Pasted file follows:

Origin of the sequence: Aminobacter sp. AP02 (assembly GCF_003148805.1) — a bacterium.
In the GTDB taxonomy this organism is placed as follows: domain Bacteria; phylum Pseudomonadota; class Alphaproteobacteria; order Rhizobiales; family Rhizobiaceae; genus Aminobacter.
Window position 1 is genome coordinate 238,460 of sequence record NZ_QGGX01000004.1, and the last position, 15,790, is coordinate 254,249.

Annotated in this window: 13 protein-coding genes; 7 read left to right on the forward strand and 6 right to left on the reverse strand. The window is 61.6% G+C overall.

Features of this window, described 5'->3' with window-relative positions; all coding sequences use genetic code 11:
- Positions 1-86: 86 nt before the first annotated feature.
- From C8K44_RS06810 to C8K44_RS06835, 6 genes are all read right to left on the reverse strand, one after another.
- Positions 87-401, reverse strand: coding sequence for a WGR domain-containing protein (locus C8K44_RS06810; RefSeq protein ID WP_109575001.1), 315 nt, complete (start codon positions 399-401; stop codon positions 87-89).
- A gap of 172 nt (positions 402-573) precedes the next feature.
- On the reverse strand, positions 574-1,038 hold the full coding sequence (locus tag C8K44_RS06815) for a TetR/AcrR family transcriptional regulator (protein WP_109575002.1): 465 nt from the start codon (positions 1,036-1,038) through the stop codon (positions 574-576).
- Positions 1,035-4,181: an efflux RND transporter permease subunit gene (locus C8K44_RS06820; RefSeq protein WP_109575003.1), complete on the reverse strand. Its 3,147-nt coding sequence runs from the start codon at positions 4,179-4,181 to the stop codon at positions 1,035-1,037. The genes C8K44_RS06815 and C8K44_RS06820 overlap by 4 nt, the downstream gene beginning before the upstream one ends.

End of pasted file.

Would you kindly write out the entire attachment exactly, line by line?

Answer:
Origin of the sequence: Aminobacter sp. AP02 (assembly GCF_003148805.1) — a bacterium.
In the GTDB taxonomy this organism is placed as follows: domain Bacteria; phylum Pseudomonadota; class Alphaproteobacteria; order Rhizobiales; family Rhizobiaceae; genus Aminobacter.
Window position 1 is genome coordinate 238,460 of sequence record NZ_QGGX01000004.1, and the last position, 15,790, is coordinate 254,249.

Annotated in this window: 13 protein-coding genes; 7 read left to right on the forward strand and 6 right to left on the reverse strand. The window is 61.6% G+C overall.

Features of this window, described 5'->3' with window-relative positions; all coding sequences use genetic code 11:
- Positions 1-86: 86 nt before the first annotated feature.
- From C8K44_RS06810 to C8K44_RS06835, 6 genes are all read right to left on the reverse strand, one after another.
- Positions 87-401, reverse strand: coding sequence for a WGR domain-containing protein (locus C8K44_RS06810; RefSeq protein ID WP_109575001.1), 315 nt, complete (start codon positions 399-401; stop codon positions 87-89).
- A gap of 172 nt (positions 402-573) precedes the next feature.
- On the reverse strand, positions 574-1,038 hold the full coding sequence (locus tag C8K44_RS06815) for a TetR/AcrR family transcriptional regulator (protein WP_109575002.1): 465 nt from the start codon (positions 1,036-1,038) through the stop codon (positions 574-576).
- Positions 1,035-4,181: an efflux RND transporter permease subunit gene (locus C8K44_RS06820; RefSeq protein WP_109575003.1), complete on the reverse strand. Its 3,147-nt coding sequence runs from the start codon at positions 4,179-4,181 to the stop codon at positions 1,035-1,037. The genes C8K44_RS06815 and C8K44_RS06820 overlap by 4 nt, the downstream gene beginning before the upstream one ends.